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How to Avoid Conflict with Tenants

How to Avoid Conflict with Tenants

From making repairs to making payments, there are a number of conflict sources in the tenant-landlord relationship. It can be a mutually beneficial and even wonderful thing when all is right, but when it no longer is, the relationship can take a hit.

Conflict avoidance is the best approach, and we’ve put together the following five actions that any property management can employ.

  1. Communicate—The best way to avoid conflict is to be clear, thorough, and consistent in all communications from the very beginning. This means having a lease that is well defined, ongoing conversations and reminders with tenants about their responsibilities, and ease of access to digital or print versions of property policies and guidelines. You also want to keep in mind that it’s always best to deal with any issues in writing – either via email or print – so there is a written record for everyone.
  2. Listen actively—It’s easy to only halfway listen to someone who has a differing view from your own (or not at all). But, it’s imperative to not only listen, but do so actively. Listen not only for words, but for what’s behind the words, including body language. Repeat back what is said to you so the other person can confirm understanding. This not only demonstrates caring and sensitivity (important to most), but may help you see things in a different way as well.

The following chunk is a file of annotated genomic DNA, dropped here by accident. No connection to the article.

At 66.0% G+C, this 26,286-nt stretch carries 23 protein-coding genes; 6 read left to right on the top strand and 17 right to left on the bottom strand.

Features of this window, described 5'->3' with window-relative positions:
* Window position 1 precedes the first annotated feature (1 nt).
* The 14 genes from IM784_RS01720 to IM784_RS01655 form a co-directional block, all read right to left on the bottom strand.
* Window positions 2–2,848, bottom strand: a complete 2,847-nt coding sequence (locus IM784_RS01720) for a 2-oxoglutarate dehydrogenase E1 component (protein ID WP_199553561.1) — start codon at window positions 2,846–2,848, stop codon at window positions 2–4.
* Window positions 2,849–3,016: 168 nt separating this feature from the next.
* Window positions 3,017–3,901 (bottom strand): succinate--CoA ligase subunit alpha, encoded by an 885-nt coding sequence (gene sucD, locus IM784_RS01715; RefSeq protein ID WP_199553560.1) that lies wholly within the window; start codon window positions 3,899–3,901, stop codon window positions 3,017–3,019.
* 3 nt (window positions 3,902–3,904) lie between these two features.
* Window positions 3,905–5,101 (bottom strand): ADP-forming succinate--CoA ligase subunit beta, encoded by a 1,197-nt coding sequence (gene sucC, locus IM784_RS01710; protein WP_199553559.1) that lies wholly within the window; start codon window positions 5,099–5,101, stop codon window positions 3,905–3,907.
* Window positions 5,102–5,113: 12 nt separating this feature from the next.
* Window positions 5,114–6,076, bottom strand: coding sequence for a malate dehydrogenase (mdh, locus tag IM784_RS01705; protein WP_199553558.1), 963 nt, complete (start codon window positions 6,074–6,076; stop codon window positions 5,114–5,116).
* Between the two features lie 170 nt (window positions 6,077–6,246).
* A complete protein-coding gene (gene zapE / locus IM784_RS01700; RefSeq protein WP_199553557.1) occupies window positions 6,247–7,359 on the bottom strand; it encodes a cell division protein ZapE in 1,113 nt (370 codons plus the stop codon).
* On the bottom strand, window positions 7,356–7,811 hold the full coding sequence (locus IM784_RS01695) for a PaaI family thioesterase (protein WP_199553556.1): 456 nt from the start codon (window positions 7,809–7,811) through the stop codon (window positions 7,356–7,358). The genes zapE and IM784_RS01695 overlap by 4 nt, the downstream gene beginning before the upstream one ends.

3. Be open—Every interaction needs to be approached with an open, teachable spirit. You may feel very abused or taken advantage of when it comes to tenant relations (there are plenty of managers who do), but caring that around only taints the situation and creates further animosity between you. Let everything go and approach conversations with a mind that is willing to at least hear what the other person has to say. For this to work, they have to be open as well, but your actions can set the tone.
  4. Use reinforcements—You have a lease and property policies there for a reason. Don’t ever be afraid to use them. If a situation begins to turn toward conflict, identify the source (e.g., on-time payment, damages and repairs), and reiterate the terms of the agreement. This is best done in writing as well.
  5. Stand your ground—In the end, there is always the possibility of either a very difficult tenant or a very difficult situation in which you simply must be firm in order to avoid conflict. Inform the tenant that you’ve done what you can to address the situation and will not be dealing with it any more. Time may be what is needed to help diffuse the situation; but also be ready in case you need to bring in help (local law enforcement, etc).

“Peace is not absence of conflict, it is the ability to handle conflict by peaceful means. “ - Ronald Reagan

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